93 Winchester St. Brookline, MA 02446    617 . 730 . 2770    info@brooklineseniorcenter.org

Mission/ Annual Report

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We provide a range of programs and services in health, arts, nutrition and recreation. Our goal is helping people maintain their independence so they continue to be active members of the community. We believe in enhancing growth and a sense of belonging while encouraging individual contribution and the sharing of life experiences.

Our teachers, social workers and volunteers provide instruction, assistance and friendship eight hours a day, five days a week. We can’t think of a better way to help people stay in their homes than coming out to join our programs.

The Center welcomes everyone regardless of age, income, disability, sexual, ethnic or religious background. We recognize all our program collaborators and are grateful for their support.  Whatever your interests, get to know us.  Stay connected with our programs and services.  We’re here to help fill your days with creative activities and new friends whether it’s exercising, volunteering or learning something new.  Our gym has new gear and great staff.   Stop in 8:30-4:30.   And take a hike, or dance, lift weights, walk, yoga.  For every minute you exercise, you add seven minutes to your life, so says Harvard School of Public Health.

The Council on Aging and the Brookline Senior Center

The Council is a municipal department of the Town of Brookline.  The Senior Center is the building.  And then there’s the Brookline Multi-Service Center Corporation.  That’s our official name for the non-profit that raises funds.  (The official name being unwieldy,  we ask for checks to the Brookline Senior Center.)  The Town’s budget for us covers 70% of our costs.  The non-profit raises money to pay for the rest.  30% of our budget comes from you.  In 2015 fiscal year, which ended June 30, private donations were $241,000.  Here’s how we spent part of it: – – – $33,000 to the Fitness Program classes for 368 participants and scholarships – – – $59,000 for a new van:  $27,000 for the driver and gas for 2,987 rides and – – – $27,000 for programs, supplies and food


Brookline real estate developer Roger Stern donated the land on Winchester Street in 1995. Later that year Town Meeting voted to accept the gift and began planning the building. A year later Childs, Bertman & Tseckares was chosen to provide design services. In 1999 Town Meeting authorized $2.7 million in bonds to cover the construction. The Federal Community Development Block Grants program covered the remaining $1.6 million. The Center opened in 2001.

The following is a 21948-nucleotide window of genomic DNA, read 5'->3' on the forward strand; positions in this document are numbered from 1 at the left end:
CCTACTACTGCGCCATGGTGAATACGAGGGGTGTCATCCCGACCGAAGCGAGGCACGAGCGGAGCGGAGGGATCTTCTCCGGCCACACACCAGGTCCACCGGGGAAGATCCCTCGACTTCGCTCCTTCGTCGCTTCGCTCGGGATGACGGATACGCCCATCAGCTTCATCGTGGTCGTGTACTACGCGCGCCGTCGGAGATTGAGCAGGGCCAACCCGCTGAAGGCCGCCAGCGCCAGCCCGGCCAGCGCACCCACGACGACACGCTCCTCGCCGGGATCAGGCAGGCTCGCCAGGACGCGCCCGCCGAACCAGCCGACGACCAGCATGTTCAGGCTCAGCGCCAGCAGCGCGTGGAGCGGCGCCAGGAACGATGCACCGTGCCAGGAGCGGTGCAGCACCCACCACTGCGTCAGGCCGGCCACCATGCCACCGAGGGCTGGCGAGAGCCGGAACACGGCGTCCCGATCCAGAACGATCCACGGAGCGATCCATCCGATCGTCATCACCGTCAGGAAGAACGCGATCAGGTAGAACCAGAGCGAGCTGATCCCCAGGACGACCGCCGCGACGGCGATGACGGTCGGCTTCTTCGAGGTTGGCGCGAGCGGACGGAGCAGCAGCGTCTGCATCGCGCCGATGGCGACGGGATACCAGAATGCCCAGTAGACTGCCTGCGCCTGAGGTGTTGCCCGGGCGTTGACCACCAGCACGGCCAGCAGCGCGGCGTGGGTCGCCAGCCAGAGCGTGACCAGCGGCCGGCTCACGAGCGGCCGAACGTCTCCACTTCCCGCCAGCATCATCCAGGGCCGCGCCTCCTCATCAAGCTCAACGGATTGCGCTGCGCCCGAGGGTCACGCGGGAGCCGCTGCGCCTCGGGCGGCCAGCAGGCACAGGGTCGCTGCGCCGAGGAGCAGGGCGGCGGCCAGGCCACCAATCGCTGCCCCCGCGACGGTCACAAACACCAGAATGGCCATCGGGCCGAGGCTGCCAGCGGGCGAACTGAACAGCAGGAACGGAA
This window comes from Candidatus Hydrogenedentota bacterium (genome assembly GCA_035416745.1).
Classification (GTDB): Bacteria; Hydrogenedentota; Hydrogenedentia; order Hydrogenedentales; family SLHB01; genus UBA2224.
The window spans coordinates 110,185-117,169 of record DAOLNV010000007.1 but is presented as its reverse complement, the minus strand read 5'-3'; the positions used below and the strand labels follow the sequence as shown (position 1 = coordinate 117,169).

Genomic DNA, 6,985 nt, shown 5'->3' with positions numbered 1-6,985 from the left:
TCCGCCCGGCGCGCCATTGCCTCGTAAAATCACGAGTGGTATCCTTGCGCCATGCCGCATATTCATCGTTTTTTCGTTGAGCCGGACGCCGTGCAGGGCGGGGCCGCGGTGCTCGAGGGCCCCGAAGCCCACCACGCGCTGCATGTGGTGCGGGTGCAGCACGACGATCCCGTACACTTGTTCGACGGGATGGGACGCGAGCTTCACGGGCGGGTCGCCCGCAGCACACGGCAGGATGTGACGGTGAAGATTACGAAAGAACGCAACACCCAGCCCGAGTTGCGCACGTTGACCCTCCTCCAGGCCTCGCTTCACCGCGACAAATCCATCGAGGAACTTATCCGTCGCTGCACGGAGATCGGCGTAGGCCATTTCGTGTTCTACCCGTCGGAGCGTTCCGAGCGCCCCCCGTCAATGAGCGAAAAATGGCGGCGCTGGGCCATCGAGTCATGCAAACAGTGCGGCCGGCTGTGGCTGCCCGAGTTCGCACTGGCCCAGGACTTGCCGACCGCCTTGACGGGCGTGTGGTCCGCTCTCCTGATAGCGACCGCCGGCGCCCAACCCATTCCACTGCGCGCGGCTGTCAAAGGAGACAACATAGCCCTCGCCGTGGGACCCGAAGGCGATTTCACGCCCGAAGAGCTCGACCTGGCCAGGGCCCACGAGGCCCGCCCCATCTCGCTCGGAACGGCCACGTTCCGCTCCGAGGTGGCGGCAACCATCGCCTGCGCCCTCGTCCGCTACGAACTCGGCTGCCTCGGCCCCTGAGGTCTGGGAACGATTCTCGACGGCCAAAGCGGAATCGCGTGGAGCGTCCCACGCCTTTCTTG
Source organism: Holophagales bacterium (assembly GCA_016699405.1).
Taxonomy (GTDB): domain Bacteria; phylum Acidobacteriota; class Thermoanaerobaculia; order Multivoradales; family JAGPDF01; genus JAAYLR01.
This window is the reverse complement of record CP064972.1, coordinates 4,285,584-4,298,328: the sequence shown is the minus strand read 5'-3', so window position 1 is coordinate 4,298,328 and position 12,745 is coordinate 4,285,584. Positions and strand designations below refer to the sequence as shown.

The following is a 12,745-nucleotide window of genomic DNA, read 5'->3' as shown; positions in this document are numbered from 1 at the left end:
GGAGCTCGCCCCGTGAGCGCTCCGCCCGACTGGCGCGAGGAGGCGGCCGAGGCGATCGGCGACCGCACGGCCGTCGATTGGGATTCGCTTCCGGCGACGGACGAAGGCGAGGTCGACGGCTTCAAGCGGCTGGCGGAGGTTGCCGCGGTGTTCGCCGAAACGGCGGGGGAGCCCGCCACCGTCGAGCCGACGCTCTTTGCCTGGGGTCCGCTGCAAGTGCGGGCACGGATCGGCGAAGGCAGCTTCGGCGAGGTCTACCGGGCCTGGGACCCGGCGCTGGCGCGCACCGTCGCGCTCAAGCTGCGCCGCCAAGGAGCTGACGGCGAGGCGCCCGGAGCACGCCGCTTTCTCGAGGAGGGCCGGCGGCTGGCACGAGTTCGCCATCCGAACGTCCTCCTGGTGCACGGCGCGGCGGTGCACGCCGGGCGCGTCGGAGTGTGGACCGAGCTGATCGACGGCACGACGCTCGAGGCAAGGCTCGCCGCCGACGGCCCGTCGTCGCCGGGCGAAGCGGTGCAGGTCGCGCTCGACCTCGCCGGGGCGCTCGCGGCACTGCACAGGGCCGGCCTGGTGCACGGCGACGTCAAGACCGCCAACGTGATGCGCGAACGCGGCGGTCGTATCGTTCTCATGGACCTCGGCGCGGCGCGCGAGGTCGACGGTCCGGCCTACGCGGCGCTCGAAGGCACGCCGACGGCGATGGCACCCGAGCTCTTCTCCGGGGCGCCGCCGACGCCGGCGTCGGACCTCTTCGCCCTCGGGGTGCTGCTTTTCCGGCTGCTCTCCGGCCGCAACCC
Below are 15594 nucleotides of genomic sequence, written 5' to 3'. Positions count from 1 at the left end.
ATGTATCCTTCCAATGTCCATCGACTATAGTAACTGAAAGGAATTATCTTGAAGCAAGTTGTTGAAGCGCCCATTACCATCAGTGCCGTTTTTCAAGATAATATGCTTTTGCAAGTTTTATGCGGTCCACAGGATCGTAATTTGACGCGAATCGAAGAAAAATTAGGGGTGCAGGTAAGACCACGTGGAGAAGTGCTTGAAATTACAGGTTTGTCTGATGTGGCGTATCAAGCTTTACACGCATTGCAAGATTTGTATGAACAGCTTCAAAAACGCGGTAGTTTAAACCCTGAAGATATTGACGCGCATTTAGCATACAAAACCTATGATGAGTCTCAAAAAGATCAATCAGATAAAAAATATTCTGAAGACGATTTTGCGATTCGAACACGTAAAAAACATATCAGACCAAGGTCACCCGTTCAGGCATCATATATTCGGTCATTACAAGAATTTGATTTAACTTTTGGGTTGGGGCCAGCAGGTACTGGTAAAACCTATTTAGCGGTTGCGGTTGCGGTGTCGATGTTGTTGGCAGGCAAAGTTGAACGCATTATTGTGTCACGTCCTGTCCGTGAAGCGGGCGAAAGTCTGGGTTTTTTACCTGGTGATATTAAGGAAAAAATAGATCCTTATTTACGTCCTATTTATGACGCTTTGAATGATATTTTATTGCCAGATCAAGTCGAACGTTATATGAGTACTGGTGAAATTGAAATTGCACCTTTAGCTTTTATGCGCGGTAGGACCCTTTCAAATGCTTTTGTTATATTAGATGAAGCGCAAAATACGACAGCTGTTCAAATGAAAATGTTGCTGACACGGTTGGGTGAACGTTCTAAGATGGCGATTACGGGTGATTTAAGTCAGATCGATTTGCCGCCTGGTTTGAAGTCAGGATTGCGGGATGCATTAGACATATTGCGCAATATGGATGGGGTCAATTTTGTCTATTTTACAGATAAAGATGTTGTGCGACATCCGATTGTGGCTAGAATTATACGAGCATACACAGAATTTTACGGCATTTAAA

The programs and services provided by the professional staff have grown. Hundreds of people visit each day to finish an art project, stay in shape, meet with friends, play bridge, see a social worker, work in the computer lab and read in the library.  We are a community center: a place to make good friends, find something worthwhile to do, and where you can give back in a way that fosters a sense of belonging.

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2017 Annual Report to the Town of Brookline

The Brookline Council on Aging is a resource for residents over 60. Our mission is providing social services that allow people to remain independent. We operate the Senior Center five days a week with some evening and weekend programs.  We also work with Town agencies to provide a rich environment that makes the quality of life better for everyone. http://www.brooklineseniorcenter.org


  • Geriatric case management, support groups
  • Home care: meal prep, errands, cleaning, shopping
  • Income tax preparation, job search, computer skills
  • Health: blood pressure, podiatry, hearing, flu clinic, Reiki
  • Legal clinic
  • Transportation: taxi, bus, van, TRIPPS, iCare
  • Fuel assistance
  • Advocacy: social security, SHINE counseling, mental health, SNAP food stamps
  • Food pantry
  • Fitness center
  • Elder Resource Guide
  • Medical equipment
  • Monthly News and Events publication


The Council collaborates with nonprofits, Town departments and local businesses for a variety of programs and services. Programs: books, art, movies, concerts, lectures, health screening.

Highlights:  Chinese New Year, Silver Leaf Gospel Singers, Dance Party USA, Piatigorsky Foundation Concert, Metropolitan Chorale,Stephen Collins’s “Comedy, Satire & Farce,” “Whistler,” Bruce Hambro’s “Life & Times of Frank Sinatra,” “Cole Porter & Irving Berlin,” John Clark’s “Poets of Tin Pan Alley,” Brookline Open Studios, George Capaccio’s “Albert Einstein: Relatively Speaking,” Holiday Craft Fair, Gallery 93 Art Shows, Easy Travel, Elks BBQ & Holiday Dinner,Friday Family Flicks,Ukulele Group, Theater Club, Hidden Brookline: Underground Railroad Stops, Boston Women’s Heritage lecture, Immigrant Rights forum, Out of the Attic: Maids of 83 Beals Street and tour of JFK house, Election forum, Identity Theft & Shredding, Tour: Norfolk Courthouse, Preserving Your Photographs & Memorabilia, Boston’s Hidden Sacred Spaces, Virtual Reality Demonstration by Brookline Interactive Group, MBTA Senior Pass,Tribute to Tolerance by Eve Soumerai, The Reunion Project by Lora Brody,This Chair Rocks by Ashton Applewhite, Adventures in Mindfulness, LGBT loss support group,Medical marijuana seminar.